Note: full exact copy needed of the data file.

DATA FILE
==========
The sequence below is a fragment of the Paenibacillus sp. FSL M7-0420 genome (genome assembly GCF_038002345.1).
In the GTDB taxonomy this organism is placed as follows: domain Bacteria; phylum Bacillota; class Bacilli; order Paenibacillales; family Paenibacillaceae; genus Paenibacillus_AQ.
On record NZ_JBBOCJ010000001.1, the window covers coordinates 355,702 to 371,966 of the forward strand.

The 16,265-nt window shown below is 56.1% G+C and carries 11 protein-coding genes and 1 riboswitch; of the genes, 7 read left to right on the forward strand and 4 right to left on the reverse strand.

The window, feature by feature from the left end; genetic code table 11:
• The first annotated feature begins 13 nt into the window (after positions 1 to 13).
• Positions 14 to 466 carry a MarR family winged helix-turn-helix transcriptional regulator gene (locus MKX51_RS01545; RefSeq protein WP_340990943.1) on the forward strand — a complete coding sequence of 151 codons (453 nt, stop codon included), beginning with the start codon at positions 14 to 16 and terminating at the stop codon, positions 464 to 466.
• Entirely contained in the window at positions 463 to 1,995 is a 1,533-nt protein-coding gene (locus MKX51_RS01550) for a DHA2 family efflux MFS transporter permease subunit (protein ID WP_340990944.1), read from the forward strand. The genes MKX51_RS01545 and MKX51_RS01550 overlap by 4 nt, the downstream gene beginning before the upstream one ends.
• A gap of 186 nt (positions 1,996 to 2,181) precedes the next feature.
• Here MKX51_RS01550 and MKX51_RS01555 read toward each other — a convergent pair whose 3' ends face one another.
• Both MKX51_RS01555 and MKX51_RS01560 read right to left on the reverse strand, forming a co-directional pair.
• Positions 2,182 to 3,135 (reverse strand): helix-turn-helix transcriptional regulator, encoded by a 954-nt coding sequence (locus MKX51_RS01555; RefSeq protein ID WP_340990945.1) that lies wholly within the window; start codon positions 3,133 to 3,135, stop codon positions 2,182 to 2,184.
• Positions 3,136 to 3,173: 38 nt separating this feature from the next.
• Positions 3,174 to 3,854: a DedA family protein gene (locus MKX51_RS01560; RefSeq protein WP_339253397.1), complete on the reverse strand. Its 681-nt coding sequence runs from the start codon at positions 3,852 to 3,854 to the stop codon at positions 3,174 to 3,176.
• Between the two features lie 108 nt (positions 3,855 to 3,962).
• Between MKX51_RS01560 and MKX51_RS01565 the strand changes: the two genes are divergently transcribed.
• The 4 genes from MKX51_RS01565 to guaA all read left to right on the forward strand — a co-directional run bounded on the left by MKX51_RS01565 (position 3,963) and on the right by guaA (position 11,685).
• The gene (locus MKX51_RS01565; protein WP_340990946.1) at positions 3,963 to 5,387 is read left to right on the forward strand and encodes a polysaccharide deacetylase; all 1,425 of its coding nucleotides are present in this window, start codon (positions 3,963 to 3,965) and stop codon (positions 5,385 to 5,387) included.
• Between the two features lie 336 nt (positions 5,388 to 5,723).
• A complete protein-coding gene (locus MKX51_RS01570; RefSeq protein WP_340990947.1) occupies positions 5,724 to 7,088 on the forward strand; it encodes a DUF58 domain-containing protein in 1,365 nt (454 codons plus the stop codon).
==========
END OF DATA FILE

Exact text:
The sequence below is a fragment of the Paenibacillus sp. FSL M7-0420 genome (genome assembly GCF_038002345.1).
In the GTDB taxonomy this organism is placed as follows: domain Bacteria; phylum Bacillota; class Bacilli; order Paenibacillales; family Paenibacillaceae; genus Paenibacillus_AQ.
On record NZ_JBBOCJ010000001.1, the window covers coordinates 355,702 to 371,966 of the forward strand.

The 16,265-nt window shown below is 56.1% G+C and carries 11 protein-coding genes and 1 riboswitch; of the genes, 7 read left to right on the forward strand and 4 right to left on the reverse strand.

The window, feature by feature from the left end; genetic code table 11:
• The first annotated feature begins 13 nt into the window (after positions 1 to 13).
• Positions 14 to 466 carry a MarR family winged helix-turn-helix transcriptional regulator gene (locus MKX51_RS01545; RefSeq protein WP_340990943.1) on the forward strand — a complete coding sequence of 151 codons (453 nt, stop codon included), beginning with the start codon at positions 14 to 16 and terminating at the stop codon, positions 464 to 466.
• Entirely contained in the window at positions 463 to 1,995 is a 1,533-nt protein-coding gene (locus MKX51_RS01550) for a DHA2 family efflux MFS transporter permease subunit (protein ID WP_340990944.1), read from the forward strand. The genes MKX51_RS01545 and MKX51_RS01550 overlap by 4 nt, the downstream gene beginning before the upstream one ends.
• A gap of 186 nt (positions 1,996 to 2,181) precedes the next feature.
• Here MKX51_RS01550 and MKX51_RS01555 read toward each other — a convergent pair whose 3' ends face one another.
• Both MKX51_RS01555 and MKX51_RS01560 read right to left on the reverse strand, forming a co-directional pair.
• Positions 2,182 to 3,135 (reverse strand): helix-turn-helix transcriptional regulator, encoded by a 954-nt coding sequence (locus MKX51_RS01555; RefSeq protein ID WP_340990945.1) that lies wholly within the window; start codon positions 3,133 to 3,135, stop codon positions 2,182 to 2,184.
• Positions 3,136 to 3,173: 38 nt separating this feature from the next.
• Positions 3,174 to 3,854: a DedA family protein gene (locus MKX51_RS01560; RefSeq protein WP_339253397.1), complete on the reverse strand. Its 681-nt coding sequence runs from the start codon at positions 3,852 to 3,854 to the stop codon at positions 3,174 to 3,176.
• Between the two features lie 108 nt (positions 3,855 to 3,962).
• Between MKX51_RS01560 and MKX51_RS01565 the strand changes: the two genes are divergently transcribed.
• The 4 genes from MKX51_RS01565 to guaA all read left to right on the forward strand — a co-directional run bounded on the left by MKX51_RS01565 (position 3,963) and on the right by guaA (position 11,685).
• The gene (locus MKX51_RS01565; protein WP_340990946.1) at positions 3,963 to 5,387 is read left to right on the forward strand and encodes a polysaccharide deacetylase; all 1,425 of its coding nucleotides are present in this window, start codon (positions 3,963 to 3,965) and stop codon (positions 5,385 to 5,387) included.
• Between the two features lie 336 nt (positions 5,388 to 5,723).
• A complete protein-coding gene (locus MKX51_RS01570; RefSeq protein WP_340990947.1) occupies positions 5,724 to 7,088 on the forward strand; it encodes a DUF58 domain-containing protein in 1,365 nt (454 codons plus the stop codon).